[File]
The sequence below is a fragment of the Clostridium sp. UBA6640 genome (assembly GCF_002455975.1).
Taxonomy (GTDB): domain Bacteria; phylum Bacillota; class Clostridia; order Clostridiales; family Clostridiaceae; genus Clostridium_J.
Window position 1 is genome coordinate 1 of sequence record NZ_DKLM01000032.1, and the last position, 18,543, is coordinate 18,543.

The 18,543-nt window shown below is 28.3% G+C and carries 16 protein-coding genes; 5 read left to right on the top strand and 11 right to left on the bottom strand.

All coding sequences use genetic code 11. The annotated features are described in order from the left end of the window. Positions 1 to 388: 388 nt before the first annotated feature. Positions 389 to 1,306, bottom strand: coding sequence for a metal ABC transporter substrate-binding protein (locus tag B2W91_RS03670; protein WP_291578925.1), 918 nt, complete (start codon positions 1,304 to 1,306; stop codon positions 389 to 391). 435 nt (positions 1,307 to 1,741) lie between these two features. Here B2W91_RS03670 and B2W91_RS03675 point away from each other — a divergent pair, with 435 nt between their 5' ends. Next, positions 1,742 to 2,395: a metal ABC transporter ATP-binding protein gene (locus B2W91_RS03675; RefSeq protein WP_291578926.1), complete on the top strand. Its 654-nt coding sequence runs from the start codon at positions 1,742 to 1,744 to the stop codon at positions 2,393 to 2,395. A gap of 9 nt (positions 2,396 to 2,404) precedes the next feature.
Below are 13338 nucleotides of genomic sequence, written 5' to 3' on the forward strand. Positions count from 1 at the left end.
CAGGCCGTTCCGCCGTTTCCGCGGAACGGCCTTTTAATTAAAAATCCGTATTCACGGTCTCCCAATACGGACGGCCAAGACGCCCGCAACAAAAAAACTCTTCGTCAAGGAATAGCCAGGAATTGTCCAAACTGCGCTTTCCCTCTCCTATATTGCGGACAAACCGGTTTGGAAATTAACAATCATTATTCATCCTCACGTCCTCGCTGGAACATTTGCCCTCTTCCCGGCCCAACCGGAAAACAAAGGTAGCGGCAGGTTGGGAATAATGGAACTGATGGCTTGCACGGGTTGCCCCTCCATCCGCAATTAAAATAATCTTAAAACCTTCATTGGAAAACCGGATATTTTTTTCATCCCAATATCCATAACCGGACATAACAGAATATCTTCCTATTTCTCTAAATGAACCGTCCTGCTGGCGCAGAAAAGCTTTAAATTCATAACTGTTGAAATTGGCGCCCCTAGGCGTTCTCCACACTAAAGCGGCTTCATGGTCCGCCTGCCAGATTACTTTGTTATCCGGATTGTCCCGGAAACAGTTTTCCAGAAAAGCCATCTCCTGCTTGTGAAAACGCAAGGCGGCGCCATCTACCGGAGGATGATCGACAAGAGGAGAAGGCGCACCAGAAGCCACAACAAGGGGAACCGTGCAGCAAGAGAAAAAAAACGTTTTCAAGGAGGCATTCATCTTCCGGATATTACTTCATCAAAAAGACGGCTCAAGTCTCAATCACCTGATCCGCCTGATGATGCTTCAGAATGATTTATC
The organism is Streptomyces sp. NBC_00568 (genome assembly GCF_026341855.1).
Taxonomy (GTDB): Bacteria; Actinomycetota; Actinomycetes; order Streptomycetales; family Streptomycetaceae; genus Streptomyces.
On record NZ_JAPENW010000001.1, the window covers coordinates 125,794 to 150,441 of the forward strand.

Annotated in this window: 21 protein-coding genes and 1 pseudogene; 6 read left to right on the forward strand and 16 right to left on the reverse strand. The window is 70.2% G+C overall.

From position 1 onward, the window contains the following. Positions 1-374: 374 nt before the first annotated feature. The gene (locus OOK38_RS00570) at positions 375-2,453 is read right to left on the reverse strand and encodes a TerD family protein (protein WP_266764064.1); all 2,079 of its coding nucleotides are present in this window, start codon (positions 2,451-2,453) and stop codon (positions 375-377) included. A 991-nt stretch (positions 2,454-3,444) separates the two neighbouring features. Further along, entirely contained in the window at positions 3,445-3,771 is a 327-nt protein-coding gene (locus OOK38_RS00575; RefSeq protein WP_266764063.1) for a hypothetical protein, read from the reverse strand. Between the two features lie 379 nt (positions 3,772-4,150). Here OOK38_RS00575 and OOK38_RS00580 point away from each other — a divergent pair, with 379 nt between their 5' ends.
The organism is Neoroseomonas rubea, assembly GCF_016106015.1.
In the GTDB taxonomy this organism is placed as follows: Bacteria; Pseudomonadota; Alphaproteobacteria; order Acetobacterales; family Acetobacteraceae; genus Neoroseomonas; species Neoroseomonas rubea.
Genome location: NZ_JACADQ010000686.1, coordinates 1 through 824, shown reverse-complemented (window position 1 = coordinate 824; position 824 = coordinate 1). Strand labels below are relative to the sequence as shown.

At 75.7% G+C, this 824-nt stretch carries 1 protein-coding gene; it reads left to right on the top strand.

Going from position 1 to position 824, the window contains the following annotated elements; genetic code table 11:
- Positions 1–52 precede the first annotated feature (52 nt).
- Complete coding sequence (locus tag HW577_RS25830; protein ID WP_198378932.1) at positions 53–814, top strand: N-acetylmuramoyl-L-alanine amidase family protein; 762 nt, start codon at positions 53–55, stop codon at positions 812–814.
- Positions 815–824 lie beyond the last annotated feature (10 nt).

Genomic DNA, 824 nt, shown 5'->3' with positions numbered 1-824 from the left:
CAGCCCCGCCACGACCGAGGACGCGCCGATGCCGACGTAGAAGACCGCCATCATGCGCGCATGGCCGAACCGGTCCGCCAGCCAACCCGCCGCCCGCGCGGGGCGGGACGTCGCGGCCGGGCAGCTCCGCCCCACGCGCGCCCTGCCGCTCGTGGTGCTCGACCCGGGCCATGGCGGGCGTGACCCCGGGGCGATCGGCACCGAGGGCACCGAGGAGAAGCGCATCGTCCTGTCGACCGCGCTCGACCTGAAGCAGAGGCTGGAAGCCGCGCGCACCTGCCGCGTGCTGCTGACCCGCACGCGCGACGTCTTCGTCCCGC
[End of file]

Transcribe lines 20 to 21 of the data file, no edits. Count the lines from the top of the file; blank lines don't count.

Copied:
- Positions 815–824 lie beyond the last annotated feature (10 nt).

Genomic DNA, 824 nt, shown 5'->3' with positions numbered 1-824 from the left: